Character Assignment, “Love”, and the Technological Age.

The first thing that struck me about Love and Information was that it had no characters. At first, I found this frustrating because I had to keep track of whom each character was speaking to. As I read on however, I found myself assigning genders and sometimes even faces to characters solely based on their lines and the glimpse of plot given in each section. It was an interesting choice to not assign character names or viewpoints because it then is left to the audience member, or in this case reader, to create each character based on the information given in each story. This also gives the director the freedom to choose which stories go together by having the same actors act out the stories they mean to be connected. The director could also have different actors for each story to imply that they are all separate experiences.

Love and Information has, as one might expect from its title, a heavy emphasis on love and its relationship to information. In the “Fan” story, the characters are arguing over who loves a man more. They compete to see who knows more about the man (what his favorite color is, favorite food, etc.…) (pg. 6).   In this story, the characters are quantifying love by the number of facts they know (information) about the object of their affection.  Throughout the play, characters routinely try and put things into sensory friendly information, such as words (“God’s Voice) or visuals (“Wedding Video”) to try and remember, understand, and experience emotions (i.e. love). The story “Sex” talks about sex, which can be the physical expression of love “if you’re lucky”, as an exchange of gene information between two people. The story “Children” implies that that successful exchange of information in order to form an offspring is necessary for love, in the form of marriage, to last.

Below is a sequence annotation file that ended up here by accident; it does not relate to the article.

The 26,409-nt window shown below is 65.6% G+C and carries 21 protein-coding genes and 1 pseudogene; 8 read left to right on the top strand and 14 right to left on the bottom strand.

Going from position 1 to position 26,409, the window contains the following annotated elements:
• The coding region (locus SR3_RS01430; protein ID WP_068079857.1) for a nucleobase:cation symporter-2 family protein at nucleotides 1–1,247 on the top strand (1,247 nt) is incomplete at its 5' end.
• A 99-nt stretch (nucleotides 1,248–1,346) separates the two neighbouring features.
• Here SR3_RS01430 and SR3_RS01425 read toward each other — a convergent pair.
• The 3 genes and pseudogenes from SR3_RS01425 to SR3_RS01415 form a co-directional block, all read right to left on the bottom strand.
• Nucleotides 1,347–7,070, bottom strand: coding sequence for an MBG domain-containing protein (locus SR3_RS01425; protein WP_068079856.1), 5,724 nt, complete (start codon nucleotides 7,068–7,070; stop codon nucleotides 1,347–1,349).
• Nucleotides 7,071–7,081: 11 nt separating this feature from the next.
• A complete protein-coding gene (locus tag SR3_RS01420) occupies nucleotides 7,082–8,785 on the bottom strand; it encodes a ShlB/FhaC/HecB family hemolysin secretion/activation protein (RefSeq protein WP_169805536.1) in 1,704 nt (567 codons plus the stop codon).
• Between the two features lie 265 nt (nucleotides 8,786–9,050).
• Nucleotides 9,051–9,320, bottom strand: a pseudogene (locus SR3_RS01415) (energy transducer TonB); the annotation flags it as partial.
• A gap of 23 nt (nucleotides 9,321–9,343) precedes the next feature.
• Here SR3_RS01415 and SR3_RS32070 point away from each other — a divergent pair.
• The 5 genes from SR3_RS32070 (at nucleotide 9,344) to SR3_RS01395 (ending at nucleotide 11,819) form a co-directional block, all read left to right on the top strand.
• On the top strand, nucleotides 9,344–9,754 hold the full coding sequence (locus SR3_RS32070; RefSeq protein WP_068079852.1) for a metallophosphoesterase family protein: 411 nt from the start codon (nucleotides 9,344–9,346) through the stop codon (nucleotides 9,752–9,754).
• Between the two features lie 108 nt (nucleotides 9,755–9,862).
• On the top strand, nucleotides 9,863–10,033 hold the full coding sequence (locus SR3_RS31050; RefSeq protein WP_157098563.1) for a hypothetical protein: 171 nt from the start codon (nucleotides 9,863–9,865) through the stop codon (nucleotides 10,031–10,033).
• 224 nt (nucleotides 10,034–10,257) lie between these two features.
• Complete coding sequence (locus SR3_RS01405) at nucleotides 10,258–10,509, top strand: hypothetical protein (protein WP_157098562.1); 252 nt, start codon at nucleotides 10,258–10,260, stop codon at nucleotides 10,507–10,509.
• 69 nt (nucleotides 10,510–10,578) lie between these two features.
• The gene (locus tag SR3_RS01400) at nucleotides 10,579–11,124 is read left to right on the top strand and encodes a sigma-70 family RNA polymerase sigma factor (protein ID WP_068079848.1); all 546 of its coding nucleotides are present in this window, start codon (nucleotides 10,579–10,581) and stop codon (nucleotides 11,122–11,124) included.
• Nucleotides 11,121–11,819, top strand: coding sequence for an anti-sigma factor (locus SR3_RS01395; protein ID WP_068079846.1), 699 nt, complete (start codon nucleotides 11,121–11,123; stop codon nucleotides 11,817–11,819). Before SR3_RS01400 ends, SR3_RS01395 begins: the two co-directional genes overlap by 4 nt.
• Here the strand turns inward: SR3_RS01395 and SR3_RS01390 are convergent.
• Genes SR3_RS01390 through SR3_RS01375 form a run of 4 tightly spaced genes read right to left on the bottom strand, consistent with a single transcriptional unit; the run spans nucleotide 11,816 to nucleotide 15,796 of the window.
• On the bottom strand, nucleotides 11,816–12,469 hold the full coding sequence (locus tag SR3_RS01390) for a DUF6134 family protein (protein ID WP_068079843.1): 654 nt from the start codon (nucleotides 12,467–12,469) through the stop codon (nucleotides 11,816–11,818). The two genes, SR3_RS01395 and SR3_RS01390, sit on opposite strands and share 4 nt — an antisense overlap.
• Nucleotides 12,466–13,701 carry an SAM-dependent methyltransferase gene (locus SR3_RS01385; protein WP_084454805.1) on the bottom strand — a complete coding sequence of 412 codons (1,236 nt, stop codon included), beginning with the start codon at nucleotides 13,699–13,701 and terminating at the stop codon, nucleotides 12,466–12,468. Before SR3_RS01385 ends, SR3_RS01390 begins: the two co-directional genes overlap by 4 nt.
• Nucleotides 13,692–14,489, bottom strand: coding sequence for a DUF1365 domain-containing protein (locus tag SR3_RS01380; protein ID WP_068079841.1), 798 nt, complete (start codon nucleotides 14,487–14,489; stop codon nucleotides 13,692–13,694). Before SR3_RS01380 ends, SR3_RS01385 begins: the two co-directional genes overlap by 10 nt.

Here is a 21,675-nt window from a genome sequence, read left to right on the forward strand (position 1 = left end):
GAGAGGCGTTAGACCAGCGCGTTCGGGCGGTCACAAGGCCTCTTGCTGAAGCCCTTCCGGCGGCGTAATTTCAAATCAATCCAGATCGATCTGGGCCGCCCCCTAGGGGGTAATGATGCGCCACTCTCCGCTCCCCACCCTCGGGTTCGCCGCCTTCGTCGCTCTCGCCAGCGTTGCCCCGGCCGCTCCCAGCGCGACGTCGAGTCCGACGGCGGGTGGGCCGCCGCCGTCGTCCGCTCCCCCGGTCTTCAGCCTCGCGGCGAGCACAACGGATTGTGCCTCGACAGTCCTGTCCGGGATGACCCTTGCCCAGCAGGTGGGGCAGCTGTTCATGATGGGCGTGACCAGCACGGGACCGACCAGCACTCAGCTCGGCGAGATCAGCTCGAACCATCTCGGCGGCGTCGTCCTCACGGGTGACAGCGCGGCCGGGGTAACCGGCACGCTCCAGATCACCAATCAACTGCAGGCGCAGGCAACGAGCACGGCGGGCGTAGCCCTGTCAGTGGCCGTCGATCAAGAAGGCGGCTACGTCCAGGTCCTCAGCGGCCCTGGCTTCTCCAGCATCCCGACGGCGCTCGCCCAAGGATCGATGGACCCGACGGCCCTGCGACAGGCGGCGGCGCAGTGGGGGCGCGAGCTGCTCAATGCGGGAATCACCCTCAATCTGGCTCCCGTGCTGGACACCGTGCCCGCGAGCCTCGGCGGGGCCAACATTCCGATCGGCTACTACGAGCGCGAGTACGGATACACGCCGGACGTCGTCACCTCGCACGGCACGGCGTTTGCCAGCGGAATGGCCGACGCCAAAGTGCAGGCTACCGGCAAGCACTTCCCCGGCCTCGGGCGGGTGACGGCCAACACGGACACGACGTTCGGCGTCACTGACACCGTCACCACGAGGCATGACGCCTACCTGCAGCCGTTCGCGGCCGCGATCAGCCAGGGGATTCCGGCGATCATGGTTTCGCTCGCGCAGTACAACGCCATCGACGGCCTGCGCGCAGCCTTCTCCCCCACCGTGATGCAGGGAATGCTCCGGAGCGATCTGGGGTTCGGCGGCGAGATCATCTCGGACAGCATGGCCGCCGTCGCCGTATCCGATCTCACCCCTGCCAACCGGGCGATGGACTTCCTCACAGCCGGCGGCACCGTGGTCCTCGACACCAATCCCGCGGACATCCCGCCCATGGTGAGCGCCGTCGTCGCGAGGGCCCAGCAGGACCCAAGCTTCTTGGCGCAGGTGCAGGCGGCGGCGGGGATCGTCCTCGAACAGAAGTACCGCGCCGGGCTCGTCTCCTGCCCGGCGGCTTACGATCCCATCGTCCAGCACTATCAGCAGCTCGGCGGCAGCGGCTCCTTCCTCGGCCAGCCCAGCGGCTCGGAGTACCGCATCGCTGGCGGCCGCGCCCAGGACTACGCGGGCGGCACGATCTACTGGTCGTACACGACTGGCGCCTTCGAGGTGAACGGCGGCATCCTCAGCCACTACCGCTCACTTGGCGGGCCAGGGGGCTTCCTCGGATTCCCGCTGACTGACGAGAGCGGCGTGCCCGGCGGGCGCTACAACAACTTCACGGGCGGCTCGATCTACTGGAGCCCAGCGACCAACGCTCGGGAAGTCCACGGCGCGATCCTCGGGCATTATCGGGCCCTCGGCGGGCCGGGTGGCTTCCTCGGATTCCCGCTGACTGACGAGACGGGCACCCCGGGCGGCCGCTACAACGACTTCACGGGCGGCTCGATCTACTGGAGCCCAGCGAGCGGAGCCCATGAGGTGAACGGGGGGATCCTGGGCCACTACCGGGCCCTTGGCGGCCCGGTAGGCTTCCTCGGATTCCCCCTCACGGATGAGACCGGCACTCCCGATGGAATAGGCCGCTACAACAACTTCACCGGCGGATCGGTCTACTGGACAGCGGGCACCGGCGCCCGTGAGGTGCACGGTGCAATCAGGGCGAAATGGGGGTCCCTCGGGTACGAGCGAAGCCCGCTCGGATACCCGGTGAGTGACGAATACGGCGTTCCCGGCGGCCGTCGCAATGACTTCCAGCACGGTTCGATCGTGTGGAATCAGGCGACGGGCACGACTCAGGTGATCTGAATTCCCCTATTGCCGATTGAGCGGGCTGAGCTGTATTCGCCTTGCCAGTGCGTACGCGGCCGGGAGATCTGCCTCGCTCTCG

The story “Virtual”, describes the relationship between love and information in the technological age. One of the characters is in love with what seems to be a robot. One character is defending their love of the robot while the other is saying that it does not make sense because the robot is not “flesh and blood”. The in love character then responds, “she’s just information”. This implies that the only thing necessary for love to exist is information. This might sound crazy, but it is becoming more of a reality in our culture today. A seal robot stuffed animal name PARO was created to provide love and companionship to people who otherwise feel alone (i.e. dementia patients). More human-like robots that are meant to be the “imprint” of actual living people are also being created. That technology takes information from a living person and uses it to inform its conversation with others. The purpose of this technology is so that even after people die, the robot version of them (their clone) can provide undying love and information to their family and friends.


Why do you think the playwright did not assign character names?

Do you think the order of the stories matters?


Love and Information